No, I'd ask Philippine Airlines to eat the $180, just like a retailer would have to accept the "lost" money if they accidentally mark a product's price too low.


Quoting Ryanair!!! (Reply 5):
I am curious about yur user name. You don't happen to work for Analog Devices Inc in US, do you?

Nope, but I have friends who do. I've used their products (both as an end user and as a designer). The have great datasheets (usually) and free samples. My username has nothing to do with the company name, but they were created in the same spirit.


User currently offlineAnalog From United States of America, joined Jul 2006, 1900 posts, RR: 1
Reply 9, posted (6 years 7 months 2 weeks 11 hours ago) and read 3225 times:



Quoting Ryanair!!! (Reply 5):
I am assuming this happened in the Philippines. You are asking an employee to give up USD 180.00 which is probably going to come out of his or her pocket? Don't forget they do not earn as much as you do.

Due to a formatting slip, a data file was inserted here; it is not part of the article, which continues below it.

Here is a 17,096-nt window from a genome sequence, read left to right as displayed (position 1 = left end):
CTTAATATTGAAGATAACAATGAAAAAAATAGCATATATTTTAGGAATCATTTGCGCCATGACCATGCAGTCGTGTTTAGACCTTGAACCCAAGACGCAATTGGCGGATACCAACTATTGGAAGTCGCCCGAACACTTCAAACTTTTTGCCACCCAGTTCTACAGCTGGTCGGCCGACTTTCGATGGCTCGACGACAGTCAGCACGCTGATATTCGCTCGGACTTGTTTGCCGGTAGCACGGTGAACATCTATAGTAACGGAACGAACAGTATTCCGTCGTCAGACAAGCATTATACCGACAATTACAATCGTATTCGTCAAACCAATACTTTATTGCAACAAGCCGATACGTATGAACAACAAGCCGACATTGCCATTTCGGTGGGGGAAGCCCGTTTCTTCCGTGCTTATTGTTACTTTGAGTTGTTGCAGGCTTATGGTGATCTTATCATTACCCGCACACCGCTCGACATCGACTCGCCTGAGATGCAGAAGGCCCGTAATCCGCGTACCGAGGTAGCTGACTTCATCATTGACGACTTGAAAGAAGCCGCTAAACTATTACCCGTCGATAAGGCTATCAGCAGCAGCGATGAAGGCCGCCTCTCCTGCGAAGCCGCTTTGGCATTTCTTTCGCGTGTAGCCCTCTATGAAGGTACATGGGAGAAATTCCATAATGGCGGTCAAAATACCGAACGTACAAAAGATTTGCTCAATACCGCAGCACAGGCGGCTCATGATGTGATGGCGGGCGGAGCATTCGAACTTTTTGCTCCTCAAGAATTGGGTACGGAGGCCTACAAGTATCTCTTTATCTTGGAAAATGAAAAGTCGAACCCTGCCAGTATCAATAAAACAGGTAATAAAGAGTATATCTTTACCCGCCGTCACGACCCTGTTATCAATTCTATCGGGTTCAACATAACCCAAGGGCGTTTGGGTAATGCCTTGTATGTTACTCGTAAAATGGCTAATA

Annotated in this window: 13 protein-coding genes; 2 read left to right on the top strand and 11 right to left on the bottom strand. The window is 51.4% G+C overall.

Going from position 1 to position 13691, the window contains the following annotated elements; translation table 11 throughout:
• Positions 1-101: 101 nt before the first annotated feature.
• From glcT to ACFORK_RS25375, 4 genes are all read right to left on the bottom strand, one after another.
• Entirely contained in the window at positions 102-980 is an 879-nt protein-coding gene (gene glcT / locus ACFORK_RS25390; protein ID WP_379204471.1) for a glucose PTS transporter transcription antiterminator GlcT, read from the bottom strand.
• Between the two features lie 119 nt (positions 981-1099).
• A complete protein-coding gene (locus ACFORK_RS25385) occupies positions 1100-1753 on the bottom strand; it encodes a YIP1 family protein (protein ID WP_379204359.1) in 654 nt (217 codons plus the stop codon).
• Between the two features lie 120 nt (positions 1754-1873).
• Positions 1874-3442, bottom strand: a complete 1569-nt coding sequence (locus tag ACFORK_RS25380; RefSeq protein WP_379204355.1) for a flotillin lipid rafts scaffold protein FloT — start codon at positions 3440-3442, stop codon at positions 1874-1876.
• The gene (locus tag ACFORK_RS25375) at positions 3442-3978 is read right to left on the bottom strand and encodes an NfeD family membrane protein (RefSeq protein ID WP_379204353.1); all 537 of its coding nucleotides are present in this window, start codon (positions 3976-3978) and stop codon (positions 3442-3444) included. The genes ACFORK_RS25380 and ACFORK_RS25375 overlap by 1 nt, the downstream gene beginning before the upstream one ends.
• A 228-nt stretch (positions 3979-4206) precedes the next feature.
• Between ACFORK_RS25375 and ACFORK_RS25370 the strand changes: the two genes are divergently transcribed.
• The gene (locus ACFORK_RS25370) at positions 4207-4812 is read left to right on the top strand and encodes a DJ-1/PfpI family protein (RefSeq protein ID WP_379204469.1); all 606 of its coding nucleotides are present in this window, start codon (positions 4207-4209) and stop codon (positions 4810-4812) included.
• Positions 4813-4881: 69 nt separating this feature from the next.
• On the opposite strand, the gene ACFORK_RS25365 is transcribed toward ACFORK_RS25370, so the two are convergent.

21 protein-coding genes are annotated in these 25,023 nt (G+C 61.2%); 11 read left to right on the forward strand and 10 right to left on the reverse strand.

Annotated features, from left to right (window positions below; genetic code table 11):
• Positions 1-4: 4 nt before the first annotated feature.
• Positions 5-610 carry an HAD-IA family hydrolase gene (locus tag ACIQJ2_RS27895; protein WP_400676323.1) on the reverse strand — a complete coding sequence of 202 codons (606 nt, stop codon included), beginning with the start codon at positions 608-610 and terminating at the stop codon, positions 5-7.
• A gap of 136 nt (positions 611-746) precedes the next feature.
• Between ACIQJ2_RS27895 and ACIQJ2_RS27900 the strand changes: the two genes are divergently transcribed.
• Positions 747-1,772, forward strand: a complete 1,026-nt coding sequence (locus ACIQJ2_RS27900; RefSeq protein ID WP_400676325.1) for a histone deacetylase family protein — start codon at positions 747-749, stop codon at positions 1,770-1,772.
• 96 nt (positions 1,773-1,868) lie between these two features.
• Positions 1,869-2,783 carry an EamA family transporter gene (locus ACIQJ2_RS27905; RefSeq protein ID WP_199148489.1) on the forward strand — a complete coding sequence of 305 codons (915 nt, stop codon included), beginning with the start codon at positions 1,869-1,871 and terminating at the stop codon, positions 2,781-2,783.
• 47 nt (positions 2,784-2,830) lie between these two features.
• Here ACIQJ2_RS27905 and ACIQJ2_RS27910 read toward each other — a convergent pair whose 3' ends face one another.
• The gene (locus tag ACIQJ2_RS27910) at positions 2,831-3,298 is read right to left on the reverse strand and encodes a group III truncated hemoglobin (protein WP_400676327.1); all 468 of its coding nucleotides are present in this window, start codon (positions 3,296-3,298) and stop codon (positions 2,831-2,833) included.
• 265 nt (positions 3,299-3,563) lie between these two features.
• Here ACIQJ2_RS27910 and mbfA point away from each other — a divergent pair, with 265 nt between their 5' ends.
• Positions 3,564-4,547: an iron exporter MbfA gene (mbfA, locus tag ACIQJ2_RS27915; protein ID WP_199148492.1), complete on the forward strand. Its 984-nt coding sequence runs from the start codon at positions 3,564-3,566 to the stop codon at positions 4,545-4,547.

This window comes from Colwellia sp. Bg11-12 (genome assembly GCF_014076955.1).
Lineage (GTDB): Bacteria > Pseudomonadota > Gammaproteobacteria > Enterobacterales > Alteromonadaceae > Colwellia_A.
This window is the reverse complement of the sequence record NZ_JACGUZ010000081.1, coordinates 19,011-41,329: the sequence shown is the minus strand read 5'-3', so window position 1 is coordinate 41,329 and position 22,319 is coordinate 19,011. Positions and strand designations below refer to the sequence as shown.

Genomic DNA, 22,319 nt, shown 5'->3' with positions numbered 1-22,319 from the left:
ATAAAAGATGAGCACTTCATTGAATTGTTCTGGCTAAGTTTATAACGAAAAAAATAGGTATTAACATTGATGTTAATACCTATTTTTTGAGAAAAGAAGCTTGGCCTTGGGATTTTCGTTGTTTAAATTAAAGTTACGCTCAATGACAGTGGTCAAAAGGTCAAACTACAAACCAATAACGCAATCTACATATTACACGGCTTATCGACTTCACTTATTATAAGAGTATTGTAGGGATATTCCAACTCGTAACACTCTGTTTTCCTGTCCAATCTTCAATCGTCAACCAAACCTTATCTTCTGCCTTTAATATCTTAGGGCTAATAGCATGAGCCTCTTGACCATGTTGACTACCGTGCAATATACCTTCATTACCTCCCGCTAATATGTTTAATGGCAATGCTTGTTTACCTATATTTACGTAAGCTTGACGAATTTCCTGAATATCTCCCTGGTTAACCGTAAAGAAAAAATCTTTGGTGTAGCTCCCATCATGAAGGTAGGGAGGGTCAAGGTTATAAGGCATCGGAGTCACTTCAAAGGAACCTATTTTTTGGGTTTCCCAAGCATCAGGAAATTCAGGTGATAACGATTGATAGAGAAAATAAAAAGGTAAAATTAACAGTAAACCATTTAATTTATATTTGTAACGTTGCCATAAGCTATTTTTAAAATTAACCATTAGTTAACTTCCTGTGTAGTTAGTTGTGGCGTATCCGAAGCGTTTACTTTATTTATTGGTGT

Should the employee pay? No. Employer? Yes.


User currently offlineJasp25 From United States of America, joined Aug 2007, 615 posts, RR: 1
Reply 10, posted (6 years 7 months 2 weeks 10 hours ago) and read 3177 times:



Quoting KL808 (Reply 7):
Whats the routing in question and what class of service?

Drew

Routing is SFO-MNL-SFO. It doesn't have anything to do with the class of service or the routing, Drew. My question and disappointment is when they misquoted me and them asking for more money after a supposedly "done deal".

Quoting Analog (Reply 9):
Should the employee pay? No. Employer? Yes.

 checkmark 

I 100% agree. The airline should pay for it. They should have errors and omission insurance.

-jasp



-peace and chicken grease!